The New Overdraft

About 19 million people use an arranged overdraft each year, and 14 million use an unarranged overdraft each year which means most of you are probably aware of what an overdraft is and how it can help you out in times of unexpected financial difficulty. Until recently, the costs of borrowing through an unarranged overdraft was incredibly high and disproportionately affected those on low incomes who may be considered as financially vulnerable.

On 6th April 2020, the FCA introduced new regulations to the overdraft market in an attempt to make it easier for customers to compare overdraft charges and to make overdraft costs clearer.

Unarranged Overdraft vs Arranged Overdraft

An overdraft is an attachment to your normal current account which allows you to make purchases even if you don’t have the funds in your account to do so. An unarranged overdraft is similar, except it hasn’t been authorised by the bank and therefore is subject to additional charges.

Changes to the Cost of Borrowing

Up to 6th April 2020, some banks were charging as much as £56 to borrow £100 over the course of a week through an unarranged overdraft, compared to almost nothing if the overdraft was authorised. Thanks to the new rules implemented by the FCA, it now costs as little as 65p.

However, not everyone will benefit from these new changes. Customers who had a 0% or very low interest rate overdraft may have seen their interest rate, and therefore the cost of borrowing, increase quite dramatically. This is because all of those customers are now seeing the true cost of borrowing.

Who will benefit the most?

The people who will benefit the most are those who couldn’t get an arranged overdraft either because their income was too small, or their credit history was too poor. Now, hopefully those people will have a better chance of controlling their finances as they’ll be able to borrow through their unarranged overdraft without facing severe financial difficulty as a consequence.

While you should never borrow money if you don’t need to, sometimes unexpected bills can arise, and we really have no choice but to pay them. If you aren’t fortunate enough to have an emergency cash fund, then borrowing the money will often be the only way you meet the payment. It’s unfair then that some people should have to pay as much as £56 just because their credit file isn’t brilliant.

The Main Changes

  • Banks will no longer be able to charge higher interest rates for unarranged overdrafts than for arranged overdrafts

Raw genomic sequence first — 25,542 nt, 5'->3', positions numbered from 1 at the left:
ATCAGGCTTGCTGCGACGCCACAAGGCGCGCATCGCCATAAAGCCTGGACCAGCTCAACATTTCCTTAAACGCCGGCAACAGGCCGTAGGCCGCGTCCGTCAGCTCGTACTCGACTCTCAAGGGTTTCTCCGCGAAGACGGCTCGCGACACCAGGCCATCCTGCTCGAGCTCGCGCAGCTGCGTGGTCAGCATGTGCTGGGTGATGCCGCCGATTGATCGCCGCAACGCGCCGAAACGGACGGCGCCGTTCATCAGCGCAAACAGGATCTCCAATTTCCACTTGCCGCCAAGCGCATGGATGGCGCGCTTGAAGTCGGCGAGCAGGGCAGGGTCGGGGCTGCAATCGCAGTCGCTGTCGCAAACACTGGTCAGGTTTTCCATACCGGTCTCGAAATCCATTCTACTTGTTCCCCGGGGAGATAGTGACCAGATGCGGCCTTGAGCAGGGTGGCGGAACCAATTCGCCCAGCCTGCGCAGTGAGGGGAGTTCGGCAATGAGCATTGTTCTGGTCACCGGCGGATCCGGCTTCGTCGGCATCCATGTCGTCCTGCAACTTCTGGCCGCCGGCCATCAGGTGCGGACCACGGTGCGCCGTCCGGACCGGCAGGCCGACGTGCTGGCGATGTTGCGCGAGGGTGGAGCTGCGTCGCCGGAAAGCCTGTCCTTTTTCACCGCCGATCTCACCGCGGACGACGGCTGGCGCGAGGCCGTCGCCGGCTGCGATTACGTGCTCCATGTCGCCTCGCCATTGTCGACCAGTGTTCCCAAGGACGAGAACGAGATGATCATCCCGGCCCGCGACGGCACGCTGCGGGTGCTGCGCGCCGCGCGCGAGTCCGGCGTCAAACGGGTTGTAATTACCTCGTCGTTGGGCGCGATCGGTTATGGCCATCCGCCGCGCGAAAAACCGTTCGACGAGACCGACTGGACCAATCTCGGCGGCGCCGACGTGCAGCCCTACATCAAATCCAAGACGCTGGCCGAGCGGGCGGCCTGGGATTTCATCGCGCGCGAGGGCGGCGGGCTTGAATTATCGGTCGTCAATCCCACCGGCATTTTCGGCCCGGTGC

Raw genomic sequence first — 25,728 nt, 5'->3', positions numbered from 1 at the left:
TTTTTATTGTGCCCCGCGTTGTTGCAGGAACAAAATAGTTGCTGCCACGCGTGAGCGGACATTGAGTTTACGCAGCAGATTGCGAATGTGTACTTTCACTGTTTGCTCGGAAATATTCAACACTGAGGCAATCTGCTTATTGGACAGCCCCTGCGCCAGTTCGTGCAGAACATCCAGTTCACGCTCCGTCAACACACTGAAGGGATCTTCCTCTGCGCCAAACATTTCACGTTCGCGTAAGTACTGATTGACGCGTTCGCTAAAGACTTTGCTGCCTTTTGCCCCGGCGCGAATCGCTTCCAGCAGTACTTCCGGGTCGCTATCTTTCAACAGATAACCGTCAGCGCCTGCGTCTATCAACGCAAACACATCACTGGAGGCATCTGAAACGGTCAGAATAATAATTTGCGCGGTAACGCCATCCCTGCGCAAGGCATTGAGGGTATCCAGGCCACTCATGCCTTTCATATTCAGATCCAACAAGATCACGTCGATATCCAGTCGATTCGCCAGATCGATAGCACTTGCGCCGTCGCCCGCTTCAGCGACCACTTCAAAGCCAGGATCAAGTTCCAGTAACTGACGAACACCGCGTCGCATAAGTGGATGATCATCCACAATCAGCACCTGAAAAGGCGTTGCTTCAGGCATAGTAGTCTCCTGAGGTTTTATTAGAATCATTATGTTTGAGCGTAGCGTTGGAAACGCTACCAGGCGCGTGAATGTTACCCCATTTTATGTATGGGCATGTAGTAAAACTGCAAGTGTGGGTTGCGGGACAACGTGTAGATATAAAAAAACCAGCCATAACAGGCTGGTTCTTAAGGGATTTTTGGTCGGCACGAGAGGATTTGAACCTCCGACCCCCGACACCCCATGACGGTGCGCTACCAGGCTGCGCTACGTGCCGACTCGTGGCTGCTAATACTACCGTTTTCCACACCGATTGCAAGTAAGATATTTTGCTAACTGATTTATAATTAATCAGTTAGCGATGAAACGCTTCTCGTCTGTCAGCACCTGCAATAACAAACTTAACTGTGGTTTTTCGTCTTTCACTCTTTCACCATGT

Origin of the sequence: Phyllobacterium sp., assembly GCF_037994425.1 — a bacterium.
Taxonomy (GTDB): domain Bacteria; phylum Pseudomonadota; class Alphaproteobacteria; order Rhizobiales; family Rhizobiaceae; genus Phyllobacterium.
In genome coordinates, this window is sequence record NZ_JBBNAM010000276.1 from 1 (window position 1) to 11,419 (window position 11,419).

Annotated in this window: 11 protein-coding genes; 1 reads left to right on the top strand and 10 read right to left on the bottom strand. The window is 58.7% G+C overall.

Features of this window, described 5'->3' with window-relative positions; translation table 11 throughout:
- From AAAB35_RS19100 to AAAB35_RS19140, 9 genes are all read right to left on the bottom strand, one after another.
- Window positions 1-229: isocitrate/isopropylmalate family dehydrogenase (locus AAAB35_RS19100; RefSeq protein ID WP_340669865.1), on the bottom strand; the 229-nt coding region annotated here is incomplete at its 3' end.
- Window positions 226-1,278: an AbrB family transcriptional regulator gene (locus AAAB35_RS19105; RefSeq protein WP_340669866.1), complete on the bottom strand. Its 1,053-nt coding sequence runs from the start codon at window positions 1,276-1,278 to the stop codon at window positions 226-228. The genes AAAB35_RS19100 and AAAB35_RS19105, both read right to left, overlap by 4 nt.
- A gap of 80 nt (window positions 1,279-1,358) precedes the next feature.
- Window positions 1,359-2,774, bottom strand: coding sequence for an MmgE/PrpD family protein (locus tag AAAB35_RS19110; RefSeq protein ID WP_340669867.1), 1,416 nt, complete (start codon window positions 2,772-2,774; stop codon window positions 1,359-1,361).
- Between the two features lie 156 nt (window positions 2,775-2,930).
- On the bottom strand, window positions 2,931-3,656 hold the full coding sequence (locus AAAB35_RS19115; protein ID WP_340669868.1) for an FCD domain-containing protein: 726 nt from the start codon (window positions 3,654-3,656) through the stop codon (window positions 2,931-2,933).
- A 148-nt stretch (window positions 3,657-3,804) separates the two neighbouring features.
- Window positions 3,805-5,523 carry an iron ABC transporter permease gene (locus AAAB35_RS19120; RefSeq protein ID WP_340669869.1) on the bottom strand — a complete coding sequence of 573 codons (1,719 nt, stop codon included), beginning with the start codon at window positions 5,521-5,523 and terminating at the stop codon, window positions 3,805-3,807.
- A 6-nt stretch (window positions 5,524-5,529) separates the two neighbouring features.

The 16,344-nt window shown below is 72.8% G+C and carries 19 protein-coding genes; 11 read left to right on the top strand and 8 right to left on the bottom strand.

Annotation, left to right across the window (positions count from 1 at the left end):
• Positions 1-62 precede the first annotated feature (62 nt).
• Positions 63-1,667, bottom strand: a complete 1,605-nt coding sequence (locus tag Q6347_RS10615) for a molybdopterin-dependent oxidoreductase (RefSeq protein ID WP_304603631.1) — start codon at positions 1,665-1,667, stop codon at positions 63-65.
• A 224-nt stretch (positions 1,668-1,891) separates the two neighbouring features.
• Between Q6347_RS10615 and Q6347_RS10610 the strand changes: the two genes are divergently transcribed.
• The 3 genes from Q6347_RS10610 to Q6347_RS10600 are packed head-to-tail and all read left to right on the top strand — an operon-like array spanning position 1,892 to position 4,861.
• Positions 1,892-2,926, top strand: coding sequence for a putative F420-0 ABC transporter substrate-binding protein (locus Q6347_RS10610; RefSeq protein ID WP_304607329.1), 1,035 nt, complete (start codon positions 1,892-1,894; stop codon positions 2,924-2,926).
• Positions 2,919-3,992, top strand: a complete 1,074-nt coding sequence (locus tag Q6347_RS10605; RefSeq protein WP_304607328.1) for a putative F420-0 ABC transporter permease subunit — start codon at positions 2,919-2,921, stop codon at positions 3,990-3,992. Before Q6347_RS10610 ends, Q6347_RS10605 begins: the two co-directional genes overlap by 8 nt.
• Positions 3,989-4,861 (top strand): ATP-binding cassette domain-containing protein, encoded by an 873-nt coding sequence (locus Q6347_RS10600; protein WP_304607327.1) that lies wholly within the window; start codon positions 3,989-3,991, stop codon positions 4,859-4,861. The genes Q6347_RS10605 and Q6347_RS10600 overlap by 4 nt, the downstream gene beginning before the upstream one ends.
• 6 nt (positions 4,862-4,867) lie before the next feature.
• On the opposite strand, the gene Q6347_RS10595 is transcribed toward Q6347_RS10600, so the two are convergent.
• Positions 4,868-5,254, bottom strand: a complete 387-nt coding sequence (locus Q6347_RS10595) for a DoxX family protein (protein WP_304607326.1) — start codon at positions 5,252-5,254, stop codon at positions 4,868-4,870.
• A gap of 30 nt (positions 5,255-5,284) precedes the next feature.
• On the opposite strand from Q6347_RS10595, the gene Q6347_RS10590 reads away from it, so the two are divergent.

• Banks will charge a single annual interest rate
  • There will be no more daily or monthly fees for using an overdraft

Generally, across the sector, most banks have now confirmed that their overdraft interest rate is 39.9% APR (Annual Percentage Rate) which means it will cost you £39.90 to borrow £100 for a whole year. This is quite clearly an improvement on previous unarranged overdraft fees, however many people who are used to having a 0% overdraft are now seeing the cost of that overdraft increase.

Because banks can no longer charge daily fees or monthly fees, it should be easier for customers to compare the costs of overdrafts from different banks.

What to do if your overdraft fees have changed

If your overdraft fees have changed and you’re not clear on how you are now being charged for using your overdraft, then the best thing to do is get in touch with your bank and find out. All the information should be in some form of correspondence sent before the changes were implemented, whether this be by email or by post, but if you require further clarification then your bank should be able to provide this.

If your overdraft fees have increased, then it’s probably a good idea to start looking around to see if there are any cheaper alternatives to match your borrowing pattern. Overdrafts were not designed to be used for long-term or large borrowing so something like a personal loan might be more suitable in this case. Alternatively, there are low interest credit cards available and even credit lines if you’re now looking for a cheaper alternative to overdrafts.

You shouldn’t have to feel pressurised into staying with your bank or maintaining the use of your overdraft if you don’t want to – you can ask to have your overdraft cancelled as long as your account is in credit. If you do decide to do this, then try not end up using an unarranged overdraft – maybe try and save a bit of cash for future unexpected emergencies or try and budget so that you can reduce your dependency on your overdraft until you barely use it at all. Trying some easy saving tips every now and then will also help improve your overall money management.

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